May 26 • 11:54 PM

Memories of school, geometry class

September 24, 2008
It was with much sadness that I heard of the death of Ervin Lamkin. To me, he was Mr. Lamkin, my Geometry teacher. When he married my neighbor and childhood friend Christina Hough, I tried to call him Ervin but, it just wouldn't come out.

I first learned of his death from granddaughter Kelly Pendrick, who is an audiologist in Cadillac, Michigan. She had worked with the Lamkin's son, Dr. Roland Lamkin, and his sister Faye Donnelly. The Lamkins lived near McBain. Then his obituary appeared in the Tri-City Times.

On the first day of school in my sophomore year in high school, Mr. Lamkin stood at the door of the science room. He looked so young and bashful that I thought he was a freshman student in from a country one-room school and was lost. I wanted to help him but was too bashful. What a surprise when I entered the geometry room, and found he was my teacher.

Geometry. I struggled with algebra. It was so dumb I thought...when would I ever use that? Geometry would be different. I was determined to do better and wouldn't be afraid to ask questions if I didn't understand. Math and I were never friendly. I sat in a front seat in geometry class and was determined to ask questions until I understood. Mr. Lamkin was explaining a problem. Up went my hand, I didn't understand. Up it went a second time, a third time. His face became red. WOW! He thought I was 'putting him on.' I never asked another question and asked help elsewhere. He finally became more patient and understood that all students were not mathematicians. In chemistry class, Fritz Spangler was my lab buddy and savior.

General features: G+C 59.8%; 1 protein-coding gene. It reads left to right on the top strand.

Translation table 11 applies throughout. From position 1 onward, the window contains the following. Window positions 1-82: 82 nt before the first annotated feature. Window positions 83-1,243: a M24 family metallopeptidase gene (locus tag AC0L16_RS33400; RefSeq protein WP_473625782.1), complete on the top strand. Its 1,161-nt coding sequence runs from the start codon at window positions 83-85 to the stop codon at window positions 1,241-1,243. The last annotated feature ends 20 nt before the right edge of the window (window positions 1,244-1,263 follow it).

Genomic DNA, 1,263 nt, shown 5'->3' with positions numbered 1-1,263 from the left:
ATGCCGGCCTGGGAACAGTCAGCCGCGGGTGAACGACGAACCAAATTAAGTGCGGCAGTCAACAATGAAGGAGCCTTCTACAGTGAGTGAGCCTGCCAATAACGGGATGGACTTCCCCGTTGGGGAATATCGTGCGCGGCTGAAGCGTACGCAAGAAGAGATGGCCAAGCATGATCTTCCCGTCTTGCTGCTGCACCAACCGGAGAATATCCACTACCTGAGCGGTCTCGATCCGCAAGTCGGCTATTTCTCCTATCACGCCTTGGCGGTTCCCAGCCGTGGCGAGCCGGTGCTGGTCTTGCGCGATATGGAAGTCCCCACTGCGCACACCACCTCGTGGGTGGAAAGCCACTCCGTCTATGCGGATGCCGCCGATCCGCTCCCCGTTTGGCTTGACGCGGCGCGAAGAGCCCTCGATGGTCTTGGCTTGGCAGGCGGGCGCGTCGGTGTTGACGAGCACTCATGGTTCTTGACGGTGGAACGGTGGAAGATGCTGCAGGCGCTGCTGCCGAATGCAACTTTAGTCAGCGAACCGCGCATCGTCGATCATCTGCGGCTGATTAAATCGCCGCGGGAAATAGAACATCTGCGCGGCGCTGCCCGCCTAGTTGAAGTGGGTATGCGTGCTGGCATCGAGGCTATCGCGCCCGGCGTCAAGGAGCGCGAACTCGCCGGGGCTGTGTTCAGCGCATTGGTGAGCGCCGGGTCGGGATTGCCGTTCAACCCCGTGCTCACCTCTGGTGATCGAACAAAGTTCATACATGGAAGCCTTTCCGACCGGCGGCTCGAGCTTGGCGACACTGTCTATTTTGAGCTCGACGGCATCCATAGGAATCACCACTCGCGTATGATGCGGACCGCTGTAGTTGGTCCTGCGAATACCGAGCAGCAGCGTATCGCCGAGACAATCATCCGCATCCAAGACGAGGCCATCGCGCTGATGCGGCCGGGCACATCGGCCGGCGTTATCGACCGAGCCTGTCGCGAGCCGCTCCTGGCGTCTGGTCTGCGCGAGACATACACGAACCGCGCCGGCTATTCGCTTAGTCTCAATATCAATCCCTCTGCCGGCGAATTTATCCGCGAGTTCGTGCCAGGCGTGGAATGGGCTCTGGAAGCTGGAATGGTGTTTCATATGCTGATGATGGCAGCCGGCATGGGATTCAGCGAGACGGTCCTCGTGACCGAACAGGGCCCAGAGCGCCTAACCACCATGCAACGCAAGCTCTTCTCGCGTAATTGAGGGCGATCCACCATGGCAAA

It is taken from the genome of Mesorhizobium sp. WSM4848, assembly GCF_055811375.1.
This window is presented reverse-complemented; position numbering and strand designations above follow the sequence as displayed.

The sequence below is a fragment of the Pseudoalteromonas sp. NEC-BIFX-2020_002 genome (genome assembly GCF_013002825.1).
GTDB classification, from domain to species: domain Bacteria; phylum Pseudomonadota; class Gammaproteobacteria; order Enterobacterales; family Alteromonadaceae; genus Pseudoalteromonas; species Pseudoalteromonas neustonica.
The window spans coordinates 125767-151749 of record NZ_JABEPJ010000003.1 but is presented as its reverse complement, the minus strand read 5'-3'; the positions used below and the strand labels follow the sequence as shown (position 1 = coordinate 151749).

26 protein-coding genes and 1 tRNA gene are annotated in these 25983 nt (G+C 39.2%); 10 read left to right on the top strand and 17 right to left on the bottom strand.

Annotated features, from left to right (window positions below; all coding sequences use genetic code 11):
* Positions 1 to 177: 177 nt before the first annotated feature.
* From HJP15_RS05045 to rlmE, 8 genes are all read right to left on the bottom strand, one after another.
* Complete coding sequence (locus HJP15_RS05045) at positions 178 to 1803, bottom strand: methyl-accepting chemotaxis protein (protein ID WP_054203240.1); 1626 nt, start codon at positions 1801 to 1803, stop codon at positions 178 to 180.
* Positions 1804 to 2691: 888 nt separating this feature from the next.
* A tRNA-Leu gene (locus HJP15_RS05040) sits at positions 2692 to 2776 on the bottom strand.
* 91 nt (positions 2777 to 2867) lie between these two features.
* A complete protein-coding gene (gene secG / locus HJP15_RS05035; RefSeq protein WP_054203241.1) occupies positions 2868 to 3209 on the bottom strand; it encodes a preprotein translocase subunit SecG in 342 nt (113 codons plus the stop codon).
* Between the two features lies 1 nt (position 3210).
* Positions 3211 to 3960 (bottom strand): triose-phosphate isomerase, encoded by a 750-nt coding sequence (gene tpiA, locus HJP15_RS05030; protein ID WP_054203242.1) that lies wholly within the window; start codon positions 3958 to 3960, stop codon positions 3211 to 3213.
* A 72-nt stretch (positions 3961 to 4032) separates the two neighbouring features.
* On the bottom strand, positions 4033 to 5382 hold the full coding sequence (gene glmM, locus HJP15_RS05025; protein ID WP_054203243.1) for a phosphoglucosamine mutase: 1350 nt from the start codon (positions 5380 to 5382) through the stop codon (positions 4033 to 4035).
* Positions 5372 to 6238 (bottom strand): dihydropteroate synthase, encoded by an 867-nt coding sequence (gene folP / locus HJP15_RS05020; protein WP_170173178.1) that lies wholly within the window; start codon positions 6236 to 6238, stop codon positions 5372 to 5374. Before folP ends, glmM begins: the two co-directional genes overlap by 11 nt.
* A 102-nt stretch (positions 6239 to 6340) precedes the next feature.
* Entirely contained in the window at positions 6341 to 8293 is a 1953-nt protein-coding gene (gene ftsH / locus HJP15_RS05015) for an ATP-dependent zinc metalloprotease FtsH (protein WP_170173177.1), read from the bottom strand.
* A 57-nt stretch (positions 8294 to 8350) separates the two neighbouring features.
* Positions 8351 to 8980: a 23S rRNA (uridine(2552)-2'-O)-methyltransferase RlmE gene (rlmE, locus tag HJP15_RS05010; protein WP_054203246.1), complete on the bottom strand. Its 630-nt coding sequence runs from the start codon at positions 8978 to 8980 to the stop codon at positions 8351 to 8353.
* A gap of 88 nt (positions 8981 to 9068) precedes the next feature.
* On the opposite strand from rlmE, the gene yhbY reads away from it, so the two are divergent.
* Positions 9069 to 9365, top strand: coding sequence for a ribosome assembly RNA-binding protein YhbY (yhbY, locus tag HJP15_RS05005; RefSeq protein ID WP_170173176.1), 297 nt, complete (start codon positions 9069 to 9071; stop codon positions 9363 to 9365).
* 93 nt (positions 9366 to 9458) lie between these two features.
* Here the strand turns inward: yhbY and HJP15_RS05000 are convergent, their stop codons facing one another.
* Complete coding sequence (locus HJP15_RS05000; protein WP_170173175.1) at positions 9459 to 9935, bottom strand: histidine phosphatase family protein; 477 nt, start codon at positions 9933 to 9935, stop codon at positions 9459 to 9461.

Up through the eighth grade my Father burned many a midnight oil drumming arithmetic in my head. He never went through high school and couldn't help with algebra or he was glad. He started in the ninth grade in Dryden but, his Father needed him on the farm...after all, there were nine brothers and sisters, 10 with him. In the late 1800s I think Dryden had only 10 grades.

Cousin Bill Thorman and wife Addie now own that farm. Bill's Mother, Mae, was my Father, Sam Park's baby sister. He went to a one-room schoolhouse through the eighth grade, a mile north of there.

I still feel that my roots are around Dryden, my Father being born and raised on the north side of Dryden and my Mother on the south side. They met when they went into high school in Dryden. My Father liked to tell the story of seeing that rather plump girl, even remembering the dress she wore, and saying to himself, "Someday I am going to marry that girl!'' and he did. Then adding with a twinkle in his eyes "I like a woman with a little meat on her bones.''

— Country Cousin

P.S. Ervin loved woodworking and I treasure a bowl made from a black walnut limb that he gave me when I visited the Lamkins a few years ago. It is inscribed on the bottom "Handcrafted by Ervin G. Lamkin.''

Castle Creek
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